Nation & World News

Morales Returns To A Latin America Fuming Over Plane Snub

By Bill Chappell on July 4th, 2013

Bolivian President Evo Morales is scheduled to land in his home country late tonight, a day after his return journey from meetings in Moscow was disrupted when several European nations withdrew permission for his plane to fly through their airspace.

The delay of more than 13 hours reportedly stemmed from suspicions that Edward Snowden, the former U.S. intelligence worker who leaked secret data, might have been aboard the plane.

Morales was forced to land at an airport in Vienna, Austria, where his plane landed after France, Spain, Portugal, and Italy reportedly refused permission to fly over their territories, as The Two-Way reported last night.

“Austrian officials said Morales’ plane was searched early Wednesday by Austrian border police after Morales gave permission,” the AP reports. “Bolivian and Austrian officials both say Snowden was not on board.”

“We’re talking about the president on an official trip after an official summit being kidnapped,” Bolivia’s U.N. Ambassador Sacha Llorenti Soliz told reporters in Geneva, according to Britain’s The Independent.

Speaking to reporters at Vienna’s airport last night, Morales used similar language, adding that the governments of France, Italy, Portugal and Spain had made a mistake of historic proportions.

French President Francois Hollande sought to clarify his government’s role in the incident Wednesday, saying at a press conference in Berlin that there had been confusion over the aircraft and its occupants.

“There was contradictory information about the identity of the passengers aboard one or two aircraft, because there was also a doubt about the number of planes that wanted to fly over France,” he said, according to the AP. “As soon as I knew that it was the plane of Bolivia’s president, I immediately gave my authorization for the overflight.”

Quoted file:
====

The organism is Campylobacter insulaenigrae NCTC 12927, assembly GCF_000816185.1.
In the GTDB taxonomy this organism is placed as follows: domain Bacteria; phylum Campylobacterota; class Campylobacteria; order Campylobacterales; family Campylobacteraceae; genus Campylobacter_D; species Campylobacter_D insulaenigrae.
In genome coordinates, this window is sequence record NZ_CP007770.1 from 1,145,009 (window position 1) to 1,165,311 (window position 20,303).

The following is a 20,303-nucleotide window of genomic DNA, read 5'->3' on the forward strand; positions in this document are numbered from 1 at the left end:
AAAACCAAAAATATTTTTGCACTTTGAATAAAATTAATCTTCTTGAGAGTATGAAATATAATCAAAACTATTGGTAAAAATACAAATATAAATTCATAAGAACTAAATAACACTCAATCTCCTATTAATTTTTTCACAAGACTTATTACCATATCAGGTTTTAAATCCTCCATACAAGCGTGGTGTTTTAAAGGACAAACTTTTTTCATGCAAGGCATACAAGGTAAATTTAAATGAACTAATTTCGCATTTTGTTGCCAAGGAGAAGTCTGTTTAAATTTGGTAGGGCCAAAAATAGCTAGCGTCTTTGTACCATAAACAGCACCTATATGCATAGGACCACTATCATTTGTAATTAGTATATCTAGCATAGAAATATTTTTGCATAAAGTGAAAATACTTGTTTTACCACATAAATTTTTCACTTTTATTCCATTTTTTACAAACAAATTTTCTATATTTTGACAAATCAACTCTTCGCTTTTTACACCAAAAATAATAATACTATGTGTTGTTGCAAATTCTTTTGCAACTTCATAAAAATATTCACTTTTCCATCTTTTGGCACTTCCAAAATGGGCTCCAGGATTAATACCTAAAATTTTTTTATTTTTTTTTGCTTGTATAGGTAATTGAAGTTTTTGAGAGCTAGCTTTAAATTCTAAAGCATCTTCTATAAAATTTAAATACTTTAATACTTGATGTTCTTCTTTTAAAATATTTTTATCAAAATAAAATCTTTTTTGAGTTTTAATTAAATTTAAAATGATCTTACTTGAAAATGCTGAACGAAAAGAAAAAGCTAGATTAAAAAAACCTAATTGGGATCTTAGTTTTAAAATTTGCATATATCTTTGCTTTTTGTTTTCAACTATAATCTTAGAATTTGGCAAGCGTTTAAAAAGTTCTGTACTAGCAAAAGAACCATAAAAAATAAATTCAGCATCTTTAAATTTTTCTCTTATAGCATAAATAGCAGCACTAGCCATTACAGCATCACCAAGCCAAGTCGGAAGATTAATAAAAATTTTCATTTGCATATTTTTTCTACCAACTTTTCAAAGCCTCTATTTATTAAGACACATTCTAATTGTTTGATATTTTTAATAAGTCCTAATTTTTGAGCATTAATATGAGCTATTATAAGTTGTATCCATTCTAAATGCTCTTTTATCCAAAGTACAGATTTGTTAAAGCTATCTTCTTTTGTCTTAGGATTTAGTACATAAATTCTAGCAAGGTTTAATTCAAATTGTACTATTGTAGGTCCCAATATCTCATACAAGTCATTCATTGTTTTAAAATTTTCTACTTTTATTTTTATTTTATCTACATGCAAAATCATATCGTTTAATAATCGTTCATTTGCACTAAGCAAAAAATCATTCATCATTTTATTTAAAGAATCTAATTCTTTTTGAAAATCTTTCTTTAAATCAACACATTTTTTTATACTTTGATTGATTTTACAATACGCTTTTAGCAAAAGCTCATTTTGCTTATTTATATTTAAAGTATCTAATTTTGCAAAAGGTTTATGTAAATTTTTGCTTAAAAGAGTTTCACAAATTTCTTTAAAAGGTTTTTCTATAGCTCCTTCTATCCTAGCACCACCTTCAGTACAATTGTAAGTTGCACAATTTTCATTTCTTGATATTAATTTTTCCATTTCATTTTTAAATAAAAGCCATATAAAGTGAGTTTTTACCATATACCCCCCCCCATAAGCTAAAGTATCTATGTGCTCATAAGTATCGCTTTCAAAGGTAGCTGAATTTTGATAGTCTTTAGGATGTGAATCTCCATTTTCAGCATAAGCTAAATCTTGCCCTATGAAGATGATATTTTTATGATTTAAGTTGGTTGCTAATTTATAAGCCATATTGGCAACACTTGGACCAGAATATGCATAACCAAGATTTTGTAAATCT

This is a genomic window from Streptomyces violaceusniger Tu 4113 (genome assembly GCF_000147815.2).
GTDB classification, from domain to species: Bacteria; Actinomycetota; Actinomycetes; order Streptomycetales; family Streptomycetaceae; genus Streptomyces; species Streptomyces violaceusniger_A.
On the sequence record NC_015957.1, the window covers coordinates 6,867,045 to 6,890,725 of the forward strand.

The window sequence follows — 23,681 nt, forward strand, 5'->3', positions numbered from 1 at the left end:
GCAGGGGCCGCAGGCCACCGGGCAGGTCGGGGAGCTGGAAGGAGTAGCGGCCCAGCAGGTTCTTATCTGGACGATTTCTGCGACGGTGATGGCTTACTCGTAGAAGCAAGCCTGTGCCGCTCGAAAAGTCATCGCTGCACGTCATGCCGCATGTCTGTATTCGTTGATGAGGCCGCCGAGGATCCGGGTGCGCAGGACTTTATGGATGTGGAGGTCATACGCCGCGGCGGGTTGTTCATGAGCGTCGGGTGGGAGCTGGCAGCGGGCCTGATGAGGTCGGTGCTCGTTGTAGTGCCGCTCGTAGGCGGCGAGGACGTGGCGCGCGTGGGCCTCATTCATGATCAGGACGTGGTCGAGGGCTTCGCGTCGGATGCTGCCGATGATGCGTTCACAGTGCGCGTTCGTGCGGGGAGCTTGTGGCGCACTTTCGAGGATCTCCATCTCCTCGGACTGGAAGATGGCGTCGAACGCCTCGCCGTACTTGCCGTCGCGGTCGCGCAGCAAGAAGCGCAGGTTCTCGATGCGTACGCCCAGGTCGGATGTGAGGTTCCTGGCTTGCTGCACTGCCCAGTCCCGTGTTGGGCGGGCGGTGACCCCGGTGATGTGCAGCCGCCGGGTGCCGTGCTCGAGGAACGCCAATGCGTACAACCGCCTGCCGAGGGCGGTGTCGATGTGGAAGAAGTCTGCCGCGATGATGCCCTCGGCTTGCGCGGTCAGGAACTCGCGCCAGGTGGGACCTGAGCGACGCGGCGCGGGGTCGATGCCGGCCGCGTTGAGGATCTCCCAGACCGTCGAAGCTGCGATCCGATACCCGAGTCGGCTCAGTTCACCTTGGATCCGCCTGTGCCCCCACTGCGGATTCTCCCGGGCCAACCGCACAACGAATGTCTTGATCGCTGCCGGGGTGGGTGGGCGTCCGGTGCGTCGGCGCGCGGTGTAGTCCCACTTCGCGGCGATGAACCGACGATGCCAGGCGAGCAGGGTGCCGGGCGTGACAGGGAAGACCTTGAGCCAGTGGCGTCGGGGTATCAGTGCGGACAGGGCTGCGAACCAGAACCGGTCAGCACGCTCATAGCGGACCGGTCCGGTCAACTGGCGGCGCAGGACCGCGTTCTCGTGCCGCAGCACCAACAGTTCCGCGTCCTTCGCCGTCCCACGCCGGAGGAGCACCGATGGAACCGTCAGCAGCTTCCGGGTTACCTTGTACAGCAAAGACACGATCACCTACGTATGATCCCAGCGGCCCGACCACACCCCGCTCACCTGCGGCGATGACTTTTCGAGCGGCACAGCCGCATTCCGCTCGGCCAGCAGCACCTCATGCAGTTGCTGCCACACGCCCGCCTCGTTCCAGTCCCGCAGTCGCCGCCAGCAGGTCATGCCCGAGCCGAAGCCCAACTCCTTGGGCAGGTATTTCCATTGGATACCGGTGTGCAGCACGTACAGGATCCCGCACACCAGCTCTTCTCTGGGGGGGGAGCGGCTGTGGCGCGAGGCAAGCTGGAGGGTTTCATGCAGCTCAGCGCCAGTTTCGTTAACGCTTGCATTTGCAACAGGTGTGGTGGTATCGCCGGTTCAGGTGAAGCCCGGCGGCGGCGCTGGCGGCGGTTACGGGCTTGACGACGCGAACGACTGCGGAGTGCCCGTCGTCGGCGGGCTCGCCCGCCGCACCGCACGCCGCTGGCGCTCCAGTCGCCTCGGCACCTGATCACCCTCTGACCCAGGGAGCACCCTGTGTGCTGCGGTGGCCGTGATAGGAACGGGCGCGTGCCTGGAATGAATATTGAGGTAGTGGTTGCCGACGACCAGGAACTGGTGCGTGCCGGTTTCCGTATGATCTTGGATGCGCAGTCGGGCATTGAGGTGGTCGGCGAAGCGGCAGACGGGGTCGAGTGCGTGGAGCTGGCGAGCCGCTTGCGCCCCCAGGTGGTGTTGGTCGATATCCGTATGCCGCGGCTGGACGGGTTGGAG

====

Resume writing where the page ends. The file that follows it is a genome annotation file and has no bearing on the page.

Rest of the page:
On his way back to Bolivia, the plane carrying Morales stopped Wednesday afternoon to refuel in the Canary Islands, a territory of Spain. He is currently in Brazil, taking on fuel, reports Bolivia TV.

Many Latin American governments expressed their outrage over the incident Wednesday, calling for a full explanation of why the president of a sovereign nation would be refused passage.

Brazilian President Dilma Rousseff expressed her government’s “outrage and condemnation” over the incident, reports El Dia.

“(These are) vestiges of a colonialism that we thought were long over,” Reuters quotes Argentine President Cristina Kirchner saying. “We believe this constitutes not only the humiliation of a sister nation but of all South America.”

The 12-nation South American group UNASUR denounced the “unfriendly and unjustifiable acts,” Reuters adds.

South American heads of state including the leaders of Ecuador, Uruguay, Argentina, and Venezuela plan to gather Thursday in Cochabamba, Bolivia, in a show of support for Morales, according to FM Bolivia and other news outlets.

The incident has also raised the ire of the Organization of American States, whose secretary general, José Miguel Insulza, issued a statement demanding an explanation.

Insulza expressed his “deep displeasure with the decision of the aviation authorities of several European countries that denied the use of airspace to the plane carrying the President of the Plurinational State of Bolivia, Evo Morales, from Moscow to La Paz,” adding that he believes “nothing justifies an act of such lack of respect for the highest authority of a country.